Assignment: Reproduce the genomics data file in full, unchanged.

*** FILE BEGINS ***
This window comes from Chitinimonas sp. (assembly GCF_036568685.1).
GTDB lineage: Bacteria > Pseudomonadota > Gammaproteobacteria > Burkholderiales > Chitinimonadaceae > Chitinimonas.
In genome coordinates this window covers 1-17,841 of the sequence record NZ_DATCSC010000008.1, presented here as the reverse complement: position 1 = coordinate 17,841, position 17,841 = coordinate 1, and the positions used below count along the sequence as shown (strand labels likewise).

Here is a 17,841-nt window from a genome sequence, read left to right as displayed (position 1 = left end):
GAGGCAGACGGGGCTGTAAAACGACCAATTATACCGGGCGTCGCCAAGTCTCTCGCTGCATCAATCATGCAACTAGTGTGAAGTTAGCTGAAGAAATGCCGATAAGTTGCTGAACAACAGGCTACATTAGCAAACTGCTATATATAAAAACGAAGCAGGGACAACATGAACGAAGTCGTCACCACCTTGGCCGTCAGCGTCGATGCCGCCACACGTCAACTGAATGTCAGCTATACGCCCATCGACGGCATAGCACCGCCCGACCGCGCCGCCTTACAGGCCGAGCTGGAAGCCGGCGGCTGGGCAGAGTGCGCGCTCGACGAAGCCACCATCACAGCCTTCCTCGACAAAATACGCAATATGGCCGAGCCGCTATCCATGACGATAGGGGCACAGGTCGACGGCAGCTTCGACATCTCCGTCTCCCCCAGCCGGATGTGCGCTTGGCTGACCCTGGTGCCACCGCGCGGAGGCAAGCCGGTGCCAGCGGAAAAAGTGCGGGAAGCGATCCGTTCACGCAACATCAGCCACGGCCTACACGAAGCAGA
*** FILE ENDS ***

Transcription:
This window comes from Chitinimonas sp. (assembly GCF_036568685.1).
GTDB lineage: Bacteria > Pseudomonadota > Gammaproteobacteria > Burkholderiales > Chitinimonadaceae > Chitinimonas.
In genome coordinates this window covers 1-17,841 of the sequence record NZ_DATCSC010000008.1, presented here as the reverse complement: position 1 = coordinate 17,841, position 17,841 = coordinate 1, and the positions used below count along the sequence as shown (strand labels likewise).

Here is a 17,841-nt window from a genome sequence, read left to right as displayed (position 1 = left end):
GAGGCAGACGGGGCTGTAAAACGACCAATTATACCGGGCGTCGCCAAGTCTCTCGCTGCATCAATCATGCAACTAGTGTGAAGTTAGCTGAAGAAATGCCGATAAGTTGCTGAACAACAGGCTACATTAGCAAACTGCTATATATAAAAACGAAGCAGGGACAACATGAACGAAGTCGTCACCACCTTGGCCGTCAGCGTCGATGCCGCCACACGTCAACTGAATGTCAGCTATACGCCCATCGACGGCATAGCACCGCCCGACCGCGCCGCCTTACAGGCCGAGCTGGAAGCCGGCGGCTGGGCAGAGTGCGCGCTCGACGAAGCCACCATCACAGCCTTCCTCGACAAAATACGCAATATGGCCGAGCCGCTATCCATGACGATAGGGGCACAGGTCGACGGCAGCTTCGACATCTCCGTCTCCCCCAGCCGGATGTGCGCTTGGCTGACCCTGGTGCCACCGCGCGGAGGCAAGCCGGTGCCAGCGGAAAAAGTGCGGGAAGCGATCCGTTCACGCAACATCAGCCACGGCCTACACGAAGCAGA